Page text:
Buying the iPhone 5? Prepare to buy new, replacement accessories

Summary:If Apple does change the dock connector, then brace yourself, because you're going to have to replace everything that you currently connector to your iPhone via the dock connector.

Are you already lusting after an iPhone 5 despite the fact that Apple hasn't even acknowledged it exists yet? If so, then you better prepare yourself for upgrading not only to the new handset, but also the possibility of upgrading your vast array of accessories.

With almost every new gadget comes the inevitable cost of buying new accessories. Every new smartphone I've bought has necessitated the purchase of new stuff, such as a case or an in-car charger.

However, once the iPhone 5 is released, I'm bracing myself for a significant hit to my wallet as I come to terms with having to buy a whole raft of new accessories.

Why is the iPhone 5 different to any other previously released iPhone?

According to the rumor mill, Apple is preparing to replace the 30-pin dock connector found on the bottom of every iPhone ever made with a newer -- and not to mention smaller -- dock connector.

Before we go any further, it has to be said that there has been no official confirmation from Apple that the dock connector on the iPhone is changing.

TechCruch's John Biggs may have used the word "confirmed" in a headline to describe the connector change, but Biggs used the word in the loosest possible sense. In my opinion, nothing can be confirmed until we see it in Tim Cook's hand at the official announcement (or an Apple employee loses a prototype iPhone at a bar).

Here's a condensed version of the current iPhone dock connector rumors:

  • New connector is going to be a 19-pin connector as opposed to the current 30-pin connector;
  • The new connector will save a hefty chunk of space inside the iPhone, as much as 50 percent smaller than the current connector;
  • New dock connector will feature a magnetic connector, similar to the MagSafe connector found on MacBook systems;
  • The new dock connector is supposed to be more water resistant;
  • The new dock connector will be 'chipped' in such a way that unlicensed peripherals -- including possibly cables -- won't work.

Bottom line, if Apple does change the dock connector, you're going to have to replace everything that currently plugs into your iPhone's dock connector, including chargers, in-car chargers, FM transmitters, music docks, and so on.

Everything.

If your car has is kitted out with a 30-pin connector then that's also going to become obsolete. However, depending on your car, you might be in luck here and not have to replace the entire car. Many built-in in-car connectors are simply a 30-pin to USB connector, so it should be possible to retrofit these with the new connector.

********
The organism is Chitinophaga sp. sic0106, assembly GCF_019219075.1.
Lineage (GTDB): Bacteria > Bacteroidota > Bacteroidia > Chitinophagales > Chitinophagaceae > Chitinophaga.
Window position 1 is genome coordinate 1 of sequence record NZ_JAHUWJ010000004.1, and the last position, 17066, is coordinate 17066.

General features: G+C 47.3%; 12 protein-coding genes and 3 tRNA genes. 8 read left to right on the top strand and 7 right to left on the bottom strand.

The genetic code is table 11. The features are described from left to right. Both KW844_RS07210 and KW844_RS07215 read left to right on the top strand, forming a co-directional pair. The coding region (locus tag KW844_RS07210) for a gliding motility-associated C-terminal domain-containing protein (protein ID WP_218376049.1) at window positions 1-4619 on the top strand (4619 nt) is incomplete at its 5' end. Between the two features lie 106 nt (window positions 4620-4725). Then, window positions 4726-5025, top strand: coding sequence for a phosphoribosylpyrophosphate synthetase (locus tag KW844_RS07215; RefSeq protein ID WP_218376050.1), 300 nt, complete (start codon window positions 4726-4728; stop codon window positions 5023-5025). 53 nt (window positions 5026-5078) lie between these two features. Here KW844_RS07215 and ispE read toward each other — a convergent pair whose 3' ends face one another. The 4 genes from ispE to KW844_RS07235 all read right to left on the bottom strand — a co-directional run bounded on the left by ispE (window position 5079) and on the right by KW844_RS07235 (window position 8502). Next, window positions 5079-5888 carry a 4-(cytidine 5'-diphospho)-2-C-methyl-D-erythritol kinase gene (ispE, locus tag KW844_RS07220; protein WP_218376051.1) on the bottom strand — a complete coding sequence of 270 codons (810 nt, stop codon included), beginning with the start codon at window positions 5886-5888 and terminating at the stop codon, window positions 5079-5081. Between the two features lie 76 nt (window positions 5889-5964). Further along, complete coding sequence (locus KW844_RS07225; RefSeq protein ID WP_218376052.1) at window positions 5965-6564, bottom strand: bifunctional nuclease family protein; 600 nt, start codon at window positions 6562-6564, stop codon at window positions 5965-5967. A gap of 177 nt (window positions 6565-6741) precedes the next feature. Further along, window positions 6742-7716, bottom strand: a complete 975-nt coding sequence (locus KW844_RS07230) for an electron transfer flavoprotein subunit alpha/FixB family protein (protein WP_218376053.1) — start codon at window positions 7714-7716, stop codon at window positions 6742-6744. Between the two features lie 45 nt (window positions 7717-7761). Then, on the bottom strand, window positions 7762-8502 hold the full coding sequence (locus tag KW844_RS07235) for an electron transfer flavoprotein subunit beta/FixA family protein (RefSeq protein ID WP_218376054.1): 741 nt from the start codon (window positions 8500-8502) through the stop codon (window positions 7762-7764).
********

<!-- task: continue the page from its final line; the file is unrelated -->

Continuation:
Assuming you can do this, while it's not likely to be too expensive, it will be cheaper than replacing the whole car.

Last time I mentioned the possibility of Apple changing the dock connector, a few readers emailed to tell me that it would only be a matter of time before a third-party came up with an adapter to convert to allow old hardware to work with the new dock. If this new supposed dock does turn out to be chipped to prevent unlicensed hardware being attached to the iPhone, then best of luck with that.

While I think that it would be a good idea for Apple to replace the dock connector with something smaller -- the current connector is large and somewhat clumsy -- changing the connector introduces problems, especially if Apple continues to offer older iPhone models featuring the 30-pin dock connector. This would mean that accessory makers are going to have to build and carry two different product lines.

Just looking around at all the accessories that I connect to my iPhone, if Apple does change the dock connector and I end up upgrading, then I'm looking at replacing about ten different accessories.

My wallet is already groaning.

Image source: ETradeSupply/YouTube.

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Topics: iPhone, Apple, Mobility

About

Adrian Kingsley-Hughes is an internationally published technology author who has devoted over a decade to helping users get the most from technology -- whether that be by learning to program, building a PC from a pile of parts, or helping them get the most from their new MP3 player or digital camera.Adrian has authored/co-authored technic... Full Bio

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